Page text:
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New power generation technique: Hybrid nanomaterial converts light and thermal energy into electrical current

Date:
November 12, 2012
Source:
University of Texas at Arlington
Summary:
Researchers have created a hybrid nanomaterial that can be used to convert light and thermal energy into electrical current. The team built a prototype thermoelectric generator they hope can eventually produce milliwatts for use in devices such as self-powering sensors, low-power electronic devices and implantable biomedical micro-devices, they said. They have also coupled gold nanoparticles with copper sulfide nanoparticles for potential use in cancer therapy.

Light bulb. A new hybrid nanomaterial can be used to convert light and thermal energy into electrical current, surpassing earlier methods that used either light or thermal energy, but not both.
Credit: Š Beboy / Fotolia

A University of Texas at Arlington physics professor has helped create a hybrid nanomaterial that can be used to convert light and thermal energy into electrical current, surpassing earlier methods that used either light or thermal energy, but not both.

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Working with Louisiana Tech University assistant professor Long Que, UT Arlington associate physics professor Wei Chen and graduate students Santana Bala Lakshmanan and Chang Yang synthesized a combination of copper sulfide nanoparticles and single-walled carbon nanotubes.

The team used the nanomaterial to build a prototype thermoelectric generator that they hope can eventually produce milliwatts of power. Paired with microchips, the technology could be used in devices such as self-powering sensors, low-power electronic devices and implantable biomedical micro-devices, Chen said.

"If we can convert both light and heat to electricity, the potential is huge for energy production," Chen said. "By increasing the number of the micro-devices on a chip, this technology might offer a new and efficient platform to complement or even replace current solar cell technology."

In lab tests, the new thin-film structure showed increases by as much at 80 percent in light absorption when compared to single-walled nanotube thin-film devices alone, making it a more efficient generator.

Copper sulfide is also less expensive and more environment-friendly than the noble metals used in similar hybrids.

In October, the journal Nanotechnology published a paper on the work called "Optical thermal response of single-walled carbon nanotube-copper sulfide nanoparticle hybrid nanomaterials." In it, researchers also say also found that they could enhance the thermal and optical switching effects of the hybrid nanomaterial as much as ten times by using asymmetric illumination, rather than symmetric illumination.

Coauthors on the Nanotechnology paper from Louisiana Tech include Yi-Hsuan Tseng, Yuan He and Que, all of the school's Institute for Micromanufacturing.

"Dr. Chen's research with nanomaterials is an important advancement with the potential for far-reaching applications," said Pamela Jansma, dean of the UT Arlington College of Science. "This is the kind of work that demonstrates the value of a research university in North Texas and beyond."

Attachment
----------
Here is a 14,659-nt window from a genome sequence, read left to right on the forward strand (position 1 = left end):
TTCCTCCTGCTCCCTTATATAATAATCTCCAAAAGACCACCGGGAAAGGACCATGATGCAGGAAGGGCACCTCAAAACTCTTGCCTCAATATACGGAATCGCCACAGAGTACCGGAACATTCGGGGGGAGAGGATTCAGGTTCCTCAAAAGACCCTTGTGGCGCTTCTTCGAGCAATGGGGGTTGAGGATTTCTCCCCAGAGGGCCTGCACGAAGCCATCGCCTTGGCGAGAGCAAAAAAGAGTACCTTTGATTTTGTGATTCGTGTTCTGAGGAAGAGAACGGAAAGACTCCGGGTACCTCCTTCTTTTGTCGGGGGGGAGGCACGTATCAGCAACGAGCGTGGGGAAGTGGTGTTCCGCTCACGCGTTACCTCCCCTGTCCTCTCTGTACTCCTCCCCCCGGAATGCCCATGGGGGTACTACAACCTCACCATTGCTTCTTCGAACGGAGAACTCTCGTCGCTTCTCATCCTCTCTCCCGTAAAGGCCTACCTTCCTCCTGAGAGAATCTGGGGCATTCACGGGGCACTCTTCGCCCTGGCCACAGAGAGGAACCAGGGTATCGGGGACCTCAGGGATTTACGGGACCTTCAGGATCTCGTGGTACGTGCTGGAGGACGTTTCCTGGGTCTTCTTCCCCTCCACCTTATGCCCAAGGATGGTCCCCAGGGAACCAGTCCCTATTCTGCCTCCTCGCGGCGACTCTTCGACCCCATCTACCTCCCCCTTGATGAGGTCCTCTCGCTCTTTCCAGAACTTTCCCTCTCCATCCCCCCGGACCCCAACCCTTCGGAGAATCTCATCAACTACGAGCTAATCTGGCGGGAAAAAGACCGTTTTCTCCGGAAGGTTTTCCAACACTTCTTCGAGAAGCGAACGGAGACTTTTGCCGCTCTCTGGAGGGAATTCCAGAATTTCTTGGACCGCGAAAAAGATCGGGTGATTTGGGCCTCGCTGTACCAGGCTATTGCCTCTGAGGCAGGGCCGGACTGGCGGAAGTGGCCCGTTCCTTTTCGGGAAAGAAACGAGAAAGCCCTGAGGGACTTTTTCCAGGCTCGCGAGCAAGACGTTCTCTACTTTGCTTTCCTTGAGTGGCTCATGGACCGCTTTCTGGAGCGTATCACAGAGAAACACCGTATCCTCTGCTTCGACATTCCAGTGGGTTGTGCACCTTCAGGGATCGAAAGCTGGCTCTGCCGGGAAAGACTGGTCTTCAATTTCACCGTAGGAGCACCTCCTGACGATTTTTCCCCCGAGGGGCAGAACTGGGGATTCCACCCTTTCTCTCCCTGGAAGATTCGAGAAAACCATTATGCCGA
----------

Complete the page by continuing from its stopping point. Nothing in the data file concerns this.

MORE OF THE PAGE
Chen is currently receiving funding from the U.S. Department of Defense to develop nanoparticle self-lighting photodynamic therapy for use against breast and prostate cancers. In 2010, he was the first to publish results in the journal Nanomedicine demonstrating that near infrared light could be used to heat copper sulfide nanoparticles for photothermal therapy in cancer treatment, which destroys cancer cells with heat between 41 and 45 degrees Celsius.

Next month, the Journal of Biomedical Nanotechnology will publish Chen's work successfully coupling gold nanoparticles with the copper sulfide nanoparticles for the photothermal therapy. Such a material would be less costly and potentially more effective than using gold particles alone, Chen said.


Story Source:

The above story is based on materials provided by University of Texas at Arlington. Note: Materials may be edited for content and length.


Journal References:

  1. Santana Bala Lakshmanan, Xiaoju Zou, Marius Hossu, Lun Ma, Chang Yang, Wei Chen. Local Field Enhanced Au/CuS Nanocomposites as Efficient Photothermal Transducer Agents for Cancer Treatment. Journal of Biomedical Nanotechnology, 2012; 8 (6): 883 DOI: 10.1166/jbn.2012.1486
  2. Yi-Hsuan Tseng, Yuan He, Santana Lakshmanan, Chang Yang, Wei Chen, Long Que. Optical and thermal response of single-walled carbon nanotube–copper sulfide nanoparticle hybrid nanomaterials. Nanotechnology, 2012; 23 (45): 455708 DOI: 10.1088/0957-4484/23/45/455708

Cite This Page:

University of Texas at Arlington. "New power generation technique: Hybrid nanomaterial converts light and thermal energy into electrical current." ScienceDaily. ScienceDaily, 12 November 2012. <www.sciencedaily.com/releases/2012/11/121112135654.htm>.
University of Texas at Arlington. (2012, November 12). New power generation technique: Hybrid nanomaterial converts light and thermal energy into electrical current. ScienceDaily. Retrieved December 19, 2014 from www.sciencedaily.com/releases/2012/11/121112135654.htm
University of Texas at Arlington. "New power generation technique: Hybrid nanomaterial converts light and thermal energy into electrical current." ScienceDaily. www.sciencedaily.com/releases/2012/11/121112135654.htm (accessed December 19, 2014).

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